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Keep your e-mails pouring in, it's good to know that there are lots of you out there with views and opinions.

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Your e-Mails

Lindsey Sykes
Nicey replies: I'm not sure under which circumstances I would find myself getting aquatinted with such items. It would have to be properly introduced I think as otherwise it seem that I had arrived there out of desperation, which obviously would be a bit undignified (no aspersions cast over your enjoyment of said items ).

Hiromi Miura
CakeFruitRocket ScienceJapanese Black Thunder
Nicey replies: Dear Hiromi,

I think that biscuits can be ingredients in cakes, as the digestive biscuit and ginger nut often form the base for Cheesecakes. So biscuits are quite prepared for this treatment. I don't think it can go the other way though. Perhaps the closest is the sponge fingers that get used in desserts which are very dry and brittle which have almost entered a state where by they could be used as biscuits. Even so that is no the same thing as smashing them up or treating them with a solution that would turn them into biscuits.

Perhaps some of the people outside of Japan should think about that, although you might have to do the translation again.

P.S. I like the strawberry on top, very tempting.

Kristen Rupp
CakeFruitJammie DodgerJaffa cakes
Nicey replies: You seem to making very good progress towards a completely well balanced tea and biscuits outlook. The fruit cake will come in time. Ours is a very tasty and relatively light recipe not like those dark tarry masses that appear to have given it such a bad reputation in the US. I would have tough the Pacific North West is probably ideal fruit cake territory, providing it doesn't attract bears.

Simon Sinclair
Nicey replies: Hello Simon,

I'm very pleased to hear that you have built your own NCOTAASD fruit cake with some extra custom build to order features. Its also terrific news that you took it camping too. Wifey and I are filled with warm fuzzy cake, tea and sitting on the floor thoughts.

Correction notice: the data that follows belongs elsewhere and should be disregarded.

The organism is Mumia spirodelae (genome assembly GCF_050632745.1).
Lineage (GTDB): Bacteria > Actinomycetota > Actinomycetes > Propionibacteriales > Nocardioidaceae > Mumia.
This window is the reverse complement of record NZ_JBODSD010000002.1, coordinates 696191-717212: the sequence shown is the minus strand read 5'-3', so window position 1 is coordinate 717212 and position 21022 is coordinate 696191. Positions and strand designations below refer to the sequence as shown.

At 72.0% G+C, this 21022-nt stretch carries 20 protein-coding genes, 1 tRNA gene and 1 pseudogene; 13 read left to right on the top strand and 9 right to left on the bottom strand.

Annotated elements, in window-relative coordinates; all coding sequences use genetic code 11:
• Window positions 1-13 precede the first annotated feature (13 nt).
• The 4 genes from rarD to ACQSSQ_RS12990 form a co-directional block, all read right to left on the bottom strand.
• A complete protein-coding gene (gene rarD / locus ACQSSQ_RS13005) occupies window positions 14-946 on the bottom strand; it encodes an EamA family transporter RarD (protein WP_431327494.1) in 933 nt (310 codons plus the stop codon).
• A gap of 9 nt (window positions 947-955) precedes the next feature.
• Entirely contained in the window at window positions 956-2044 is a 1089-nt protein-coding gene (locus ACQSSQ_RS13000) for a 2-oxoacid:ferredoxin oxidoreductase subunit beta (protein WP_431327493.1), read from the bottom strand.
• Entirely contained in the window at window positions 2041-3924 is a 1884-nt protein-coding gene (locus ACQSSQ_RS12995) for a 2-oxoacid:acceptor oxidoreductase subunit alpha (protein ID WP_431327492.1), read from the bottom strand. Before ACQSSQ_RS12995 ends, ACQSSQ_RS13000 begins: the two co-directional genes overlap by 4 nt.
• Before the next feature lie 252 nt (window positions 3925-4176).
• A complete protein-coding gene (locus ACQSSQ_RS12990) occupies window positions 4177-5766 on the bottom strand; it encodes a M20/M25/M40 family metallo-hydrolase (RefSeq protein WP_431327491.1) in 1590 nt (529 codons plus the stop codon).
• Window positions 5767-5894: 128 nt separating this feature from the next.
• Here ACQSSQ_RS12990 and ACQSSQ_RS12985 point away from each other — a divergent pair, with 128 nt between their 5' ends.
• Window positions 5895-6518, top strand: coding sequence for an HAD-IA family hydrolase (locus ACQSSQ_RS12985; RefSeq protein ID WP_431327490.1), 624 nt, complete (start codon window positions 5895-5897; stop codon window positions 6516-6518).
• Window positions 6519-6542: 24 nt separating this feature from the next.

I think I once detected in an American sit-com a sideways jibe at the British and fruitcake, and just put it down to ignorance of the good things in life. I think that fruitcakes really became firmly established in the Victorian era. This was also around the time that baking powder and self raising flour came on the scene. Most recipes prior to that time are for fruited breads raised with yeast. So it would seem that the first British colonists had pre-dated this wave of Victorian baking. The emigrating Scots and the Irish were probably America's best hope of getting some decent fruitcake know how after that.

Certainly sounds like a subject worthy of further investigation.

Keith O'Kane
CakeFruitCheese please
Nicey replies: Keith,

Thanks for taking up the challenge on this one. Sorry to hear your cake was a bit dry, it will change its texture with keeping which is why we always leave ours a week in the tin before we tuck in. So it will probably improve a good bit by the weekend. Also as you say ovens can be very tricky. Our gas oven changes it behaviour depending on what its in it and how the heat circulates. If I have two things on two shelves then we are into the realms of needing super-computing models like those used to forecast the weather to predict what will happen. I think in our first few dabblings with fruit cake we would sometimes over do it a bit so it does come down to a bit of trail and error to get them just right.

I'm now struggling with the fact that I now seem to aspire to owning an oven thermometer. This seems a bit Heston Blumenthal-esk, and therefore counter to the free spirited and artisanal nature of baking. I can see both sides of the argument so really need to work this one through a bit more.